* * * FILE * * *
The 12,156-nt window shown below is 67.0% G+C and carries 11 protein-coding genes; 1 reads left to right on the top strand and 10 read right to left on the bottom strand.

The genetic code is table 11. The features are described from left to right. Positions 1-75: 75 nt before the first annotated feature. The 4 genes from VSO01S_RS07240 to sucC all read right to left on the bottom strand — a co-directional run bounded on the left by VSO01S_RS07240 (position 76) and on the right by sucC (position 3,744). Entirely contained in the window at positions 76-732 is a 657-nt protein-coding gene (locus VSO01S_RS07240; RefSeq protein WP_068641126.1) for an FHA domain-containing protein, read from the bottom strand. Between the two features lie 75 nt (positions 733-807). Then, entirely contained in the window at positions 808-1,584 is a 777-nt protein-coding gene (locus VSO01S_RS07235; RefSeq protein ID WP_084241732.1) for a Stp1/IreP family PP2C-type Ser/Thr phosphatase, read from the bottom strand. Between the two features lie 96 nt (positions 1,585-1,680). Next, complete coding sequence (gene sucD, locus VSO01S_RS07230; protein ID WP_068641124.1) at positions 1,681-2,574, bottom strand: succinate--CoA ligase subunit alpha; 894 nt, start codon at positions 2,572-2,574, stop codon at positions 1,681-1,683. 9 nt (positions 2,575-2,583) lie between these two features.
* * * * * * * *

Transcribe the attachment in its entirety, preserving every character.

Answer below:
The 12,156-nt window shown below is 67.0% G+C and carries 11 protein-coding genes; 1 reads left to right on the top strand and 10 read right to left on the bottom strand.

The genetic code is table 11. The features are described from left to right. Positions 1-75: 75 nt before the first annotated feature. The 4 genes from VSO01S_RS07240 to sucC all read right to left on the bottom strand — a co-directional run bounded on the left by VSO01S_RS07240 (position 76) and on the right by sucC (position 3,744). Entirely contained in the window at positions 76-732 is a 657-nt protein-coding gene (locus VSO01S_RS07240; RefSeq protein WP_068641126.1) for an FHA domain-containing protein, read from the bottom strand. Between the two features lie 75 nt (positions 733-807). Then, entirely contained in the window at positions 808-1,584 is a 777-nt protein-coding gene (locus VSO01S_RS07235; RefSeq protein ID WP_084241732.1) for a Stp1/IreP family PP2C-type Ser/Thr phosphatase, read from the bottom strand. Between the two features lie 96 nt (positions 1,585-1,680). Next, complete coding sequence (gene sucD, locus VSO01S_RS07230; protein ID WP_068641124.1) at positions 1,681-2,574, bottom strand: succinate--CoA ligase subunit alpha; 894 nt, start codon at positions 2,572-2,574, stop codon at positions 1,681-1,683. 9 nt (positions 2,575-2,583) lie between these two features.